Psilocybin as a discriminative stimulus:
lack of specificity in an animal behavior model for 'hallucinogens'

by
Koerner J, Appel JB
Psychopharmacology (Berl) 1982; 76(2):130-5


ABSTRACT

Fifteen rats were trained to discriminate between the tryptamine hallucinogen psilocybin (4-phosphoryloxy-N,N-dimethyltryptamine; 1.0 mg/kg) and saline in a two-lever choice task. Dose-response and time-response curves were obtained. The psilocybin cue generalized to psilocin (the dephosphorylated congener of psilocybin) and to the prototypical indoleamine hallucinogen LSD, but not to the phenylethylamine hallucinogen mescaline. These results indicate that the hallucinogenic effects of these drugs in humans may not be identical with their discriminative stimulus functions in animals, and that these four compounds may not be members of a single drug class. The term 'hallucinogen' may thus be a misnomer in the context of drug discrimination studies in nonhumans.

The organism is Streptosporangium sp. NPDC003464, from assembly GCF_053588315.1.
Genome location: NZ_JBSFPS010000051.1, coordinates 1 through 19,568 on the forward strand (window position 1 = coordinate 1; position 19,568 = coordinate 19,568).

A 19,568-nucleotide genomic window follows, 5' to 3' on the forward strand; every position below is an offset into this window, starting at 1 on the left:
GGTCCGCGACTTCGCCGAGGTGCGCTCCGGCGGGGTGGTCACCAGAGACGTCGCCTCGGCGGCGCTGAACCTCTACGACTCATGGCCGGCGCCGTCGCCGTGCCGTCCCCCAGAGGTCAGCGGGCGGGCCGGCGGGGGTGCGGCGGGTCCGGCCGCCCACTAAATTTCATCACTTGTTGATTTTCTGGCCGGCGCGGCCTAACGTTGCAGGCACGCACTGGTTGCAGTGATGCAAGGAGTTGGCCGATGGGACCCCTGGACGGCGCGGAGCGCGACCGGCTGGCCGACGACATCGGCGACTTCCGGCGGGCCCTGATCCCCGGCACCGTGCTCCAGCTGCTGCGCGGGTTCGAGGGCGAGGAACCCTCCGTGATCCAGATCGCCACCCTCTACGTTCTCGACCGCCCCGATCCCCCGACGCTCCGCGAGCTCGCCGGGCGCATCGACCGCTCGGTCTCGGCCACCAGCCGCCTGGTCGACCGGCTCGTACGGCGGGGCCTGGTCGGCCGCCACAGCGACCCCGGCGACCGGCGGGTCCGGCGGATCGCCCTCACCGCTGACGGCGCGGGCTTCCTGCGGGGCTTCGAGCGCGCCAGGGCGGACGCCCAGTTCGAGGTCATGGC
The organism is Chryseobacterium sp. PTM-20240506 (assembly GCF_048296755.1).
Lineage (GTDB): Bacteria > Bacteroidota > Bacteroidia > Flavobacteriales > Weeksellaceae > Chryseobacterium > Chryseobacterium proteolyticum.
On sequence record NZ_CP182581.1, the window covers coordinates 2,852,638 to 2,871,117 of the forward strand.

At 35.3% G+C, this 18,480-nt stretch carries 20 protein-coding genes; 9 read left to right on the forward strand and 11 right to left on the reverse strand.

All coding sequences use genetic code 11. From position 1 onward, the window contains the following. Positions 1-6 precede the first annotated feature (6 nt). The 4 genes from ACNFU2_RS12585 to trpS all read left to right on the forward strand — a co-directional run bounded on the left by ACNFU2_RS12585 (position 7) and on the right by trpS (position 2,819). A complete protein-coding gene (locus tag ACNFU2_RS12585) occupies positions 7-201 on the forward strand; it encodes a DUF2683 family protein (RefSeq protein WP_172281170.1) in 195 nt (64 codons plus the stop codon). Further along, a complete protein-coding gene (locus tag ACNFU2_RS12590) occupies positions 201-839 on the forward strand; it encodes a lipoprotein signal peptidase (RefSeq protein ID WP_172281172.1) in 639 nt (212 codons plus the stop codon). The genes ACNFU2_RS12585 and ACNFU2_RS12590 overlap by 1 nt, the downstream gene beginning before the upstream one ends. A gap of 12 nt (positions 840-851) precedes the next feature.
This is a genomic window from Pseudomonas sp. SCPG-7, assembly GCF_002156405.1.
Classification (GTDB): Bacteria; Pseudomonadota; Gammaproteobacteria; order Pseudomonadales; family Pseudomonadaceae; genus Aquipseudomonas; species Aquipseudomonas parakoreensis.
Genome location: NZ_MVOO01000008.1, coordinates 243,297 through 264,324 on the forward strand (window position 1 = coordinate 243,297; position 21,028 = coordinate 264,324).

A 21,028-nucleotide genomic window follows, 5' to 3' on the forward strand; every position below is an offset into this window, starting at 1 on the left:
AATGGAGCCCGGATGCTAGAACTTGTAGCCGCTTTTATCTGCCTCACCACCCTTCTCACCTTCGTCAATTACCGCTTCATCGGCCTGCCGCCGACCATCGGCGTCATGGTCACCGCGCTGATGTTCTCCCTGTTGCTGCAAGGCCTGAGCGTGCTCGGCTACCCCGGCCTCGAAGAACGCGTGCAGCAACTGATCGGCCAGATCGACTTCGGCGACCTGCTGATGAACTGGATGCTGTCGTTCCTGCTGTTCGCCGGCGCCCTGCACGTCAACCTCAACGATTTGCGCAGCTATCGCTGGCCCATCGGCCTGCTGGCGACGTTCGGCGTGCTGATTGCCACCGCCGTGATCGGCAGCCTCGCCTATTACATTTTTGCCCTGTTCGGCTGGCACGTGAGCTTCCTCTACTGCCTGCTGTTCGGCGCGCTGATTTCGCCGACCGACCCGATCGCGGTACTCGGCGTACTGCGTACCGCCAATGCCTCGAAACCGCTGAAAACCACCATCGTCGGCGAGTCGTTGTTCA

DMT
5-HT
MDMA
Dopamine
Serotonin
Psicocybe
Mescaline
LSD and DOB
Psychedelics
Cannabinoids
Psychedelic honey
Psilocybin: structure
Thai magic mushrooms
MAOIs and hallucinogens
Nexus, cathinone, BDB, and MDA
Hofmann's LSD: My Problem Child
Jesus, magic mushrooms and the Last Supper
Psilocybin : psychological and physiological effects


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